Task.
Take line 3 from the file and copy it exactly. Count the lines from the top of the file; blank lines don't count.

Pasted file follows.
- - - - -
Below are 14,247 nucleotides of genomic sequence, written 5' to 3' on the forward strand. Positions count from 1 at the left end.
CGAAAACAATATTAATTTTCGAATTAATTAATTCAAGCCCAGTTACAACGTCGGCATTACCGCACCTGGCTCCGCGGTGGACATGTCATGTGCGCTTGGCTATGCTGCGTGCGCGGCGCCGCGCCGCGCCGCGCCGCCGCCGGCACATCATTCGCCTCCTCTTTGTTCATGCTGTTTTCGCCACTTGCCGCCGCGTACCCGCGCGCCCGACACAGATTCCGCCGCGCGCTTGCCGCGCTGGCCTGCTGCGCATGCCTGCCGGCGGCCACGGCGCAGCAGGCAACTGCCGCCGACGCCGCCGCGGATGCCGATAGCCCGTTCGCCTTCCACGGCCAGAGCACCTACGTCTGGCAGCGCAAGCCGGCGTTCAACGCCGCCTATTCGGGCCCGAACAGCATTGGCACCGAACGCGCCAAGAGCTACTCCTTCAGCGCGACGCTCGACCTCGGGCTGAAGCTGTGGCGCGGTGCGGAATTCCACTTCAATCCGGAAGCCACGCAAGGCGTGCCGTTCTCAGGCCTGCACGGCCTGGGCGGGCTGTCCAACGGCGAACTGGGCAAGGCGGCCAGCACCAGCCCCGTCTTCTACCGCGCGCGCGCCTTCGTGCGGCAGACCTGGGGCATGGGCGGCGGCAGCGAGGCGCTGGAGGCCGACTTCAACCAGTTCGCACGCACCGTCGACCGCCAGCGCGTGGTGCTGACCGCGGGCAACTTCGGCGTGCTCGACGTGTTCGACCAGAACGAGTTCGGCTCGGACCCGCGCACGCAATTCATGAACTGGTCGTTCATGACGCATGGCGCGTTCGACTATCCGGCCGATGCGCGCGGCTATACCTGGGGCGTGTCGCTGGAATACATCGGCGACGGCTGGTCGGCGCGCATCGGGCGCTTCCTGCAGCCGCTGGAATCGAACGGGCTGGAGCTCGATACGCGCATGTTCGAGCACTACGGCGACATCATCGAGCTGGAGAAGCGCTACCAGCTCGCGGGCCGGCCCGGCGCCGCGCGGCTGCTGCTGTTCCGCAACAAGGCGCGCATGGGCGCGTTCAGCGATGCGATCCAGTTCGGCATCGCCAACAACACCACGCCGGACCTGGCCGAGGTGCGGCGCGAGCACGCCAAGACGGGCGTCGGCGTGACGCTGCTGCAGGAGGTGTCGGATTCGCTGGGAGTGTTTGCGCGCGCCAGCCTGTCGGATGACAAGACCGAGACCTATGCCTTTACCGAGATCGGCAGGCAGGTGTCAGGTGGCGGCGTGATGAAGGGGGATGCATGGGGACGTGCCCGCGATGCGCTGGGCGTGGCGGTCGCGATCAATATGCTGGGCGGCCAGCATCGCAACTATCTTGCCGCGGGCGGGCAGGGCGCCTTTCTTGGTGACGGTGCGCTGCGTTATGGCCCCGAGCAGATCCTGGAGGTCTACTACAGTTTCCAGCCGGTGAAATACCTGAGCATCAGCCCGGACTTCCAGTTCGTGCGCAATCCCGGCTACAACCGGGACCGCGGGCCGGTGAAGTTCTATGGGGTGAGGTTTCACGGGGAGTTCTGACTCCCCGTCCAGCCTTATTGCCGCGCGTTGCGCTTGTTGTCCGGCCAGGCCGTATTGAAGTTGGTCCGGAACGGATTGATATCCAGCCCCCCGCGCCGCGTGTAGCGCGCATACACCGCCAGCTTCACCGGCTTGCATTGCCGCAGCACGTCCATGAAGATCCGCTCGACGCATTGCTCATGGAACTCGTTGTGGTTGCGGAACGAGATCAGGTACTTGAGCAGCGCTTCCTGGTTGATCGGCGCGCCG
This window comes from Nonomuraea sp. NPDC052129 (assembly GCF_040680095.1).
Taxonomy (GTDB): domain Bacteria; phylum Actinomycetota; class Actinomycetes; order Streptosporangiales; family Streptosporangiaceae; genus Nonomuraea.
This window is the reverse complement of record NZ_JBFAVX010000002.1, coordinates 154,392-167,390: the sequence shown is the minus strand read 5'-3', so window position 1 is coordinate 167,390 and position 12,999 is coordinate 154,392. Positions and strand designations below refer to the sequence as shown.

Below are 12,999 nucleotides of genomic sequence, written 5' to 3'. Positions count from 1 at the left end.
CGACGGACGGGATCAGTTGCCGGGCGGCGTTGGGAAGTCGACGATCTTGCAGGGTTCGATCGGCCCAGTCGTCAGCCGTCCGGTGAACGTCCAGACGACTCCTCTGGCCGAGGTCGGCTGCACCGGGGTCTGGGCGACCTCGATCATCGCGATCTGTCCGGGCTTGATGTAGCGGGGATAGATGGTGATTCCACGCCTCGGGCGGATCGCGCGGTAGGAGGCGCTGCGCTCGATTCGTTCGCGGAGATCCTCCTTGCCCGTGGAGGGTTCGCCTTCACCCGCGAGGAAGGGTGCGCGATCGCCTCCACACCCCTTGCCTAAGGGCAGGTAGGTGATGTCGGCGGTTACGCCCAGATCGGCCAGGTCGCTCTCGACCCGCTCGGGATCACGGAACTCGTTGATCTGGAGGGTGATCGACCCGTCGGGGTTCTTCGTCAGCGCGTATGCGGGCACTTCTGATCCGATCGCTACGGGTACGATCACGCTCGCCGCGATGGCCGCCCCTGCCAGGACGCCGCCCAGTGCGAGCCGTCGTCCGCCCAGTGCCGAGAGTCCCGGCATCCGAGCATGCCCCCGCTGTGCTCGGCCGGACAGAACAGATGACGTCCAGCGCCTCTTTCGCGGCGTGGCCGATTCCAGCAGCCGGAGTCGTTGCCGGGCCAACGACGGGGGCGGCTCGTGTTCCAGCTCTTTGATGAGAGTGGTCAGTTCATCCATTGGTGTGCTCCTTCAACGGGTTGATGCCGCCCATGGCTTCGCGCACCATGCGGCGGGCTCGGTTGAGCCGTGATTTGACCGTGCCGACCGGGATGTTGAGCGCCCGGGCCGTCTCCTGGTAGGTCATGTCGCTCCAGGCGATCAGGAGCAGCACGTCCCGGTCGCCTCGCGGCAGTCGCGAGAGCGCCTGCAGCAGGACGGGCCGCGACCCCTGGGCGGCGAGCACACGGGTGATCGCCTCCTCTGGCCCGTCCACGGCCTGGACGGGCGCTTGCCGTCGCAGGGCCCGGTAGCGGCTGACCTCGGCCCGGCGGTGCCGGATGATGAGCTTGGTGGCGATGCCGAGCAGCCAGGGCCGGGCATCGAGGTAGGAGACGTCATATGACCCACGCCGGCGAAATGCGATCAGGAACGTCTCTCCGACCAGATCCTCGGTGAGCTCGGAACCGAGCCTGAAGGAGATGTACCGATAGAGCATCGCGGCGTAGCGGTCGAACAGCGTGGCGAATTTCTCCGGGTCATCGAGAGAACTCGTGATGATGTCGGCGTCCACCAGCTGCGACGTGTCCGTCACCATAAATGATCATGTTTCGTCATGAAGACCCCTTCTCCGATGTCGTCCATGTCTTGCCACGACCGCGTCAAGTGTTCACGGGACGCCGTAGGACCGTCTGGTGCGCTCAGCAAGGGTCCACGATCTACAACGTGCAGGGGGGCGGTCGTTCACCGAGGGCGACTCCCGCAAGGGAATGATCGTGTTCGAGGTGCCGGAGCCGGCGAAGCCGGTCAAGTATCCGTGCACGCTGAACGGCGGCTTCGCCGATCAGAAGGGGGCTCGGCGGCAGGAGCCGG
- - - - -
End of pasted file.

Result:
This window comes from Nonomuraea sp. NPDC052129 (assembly GCF_040680095.1).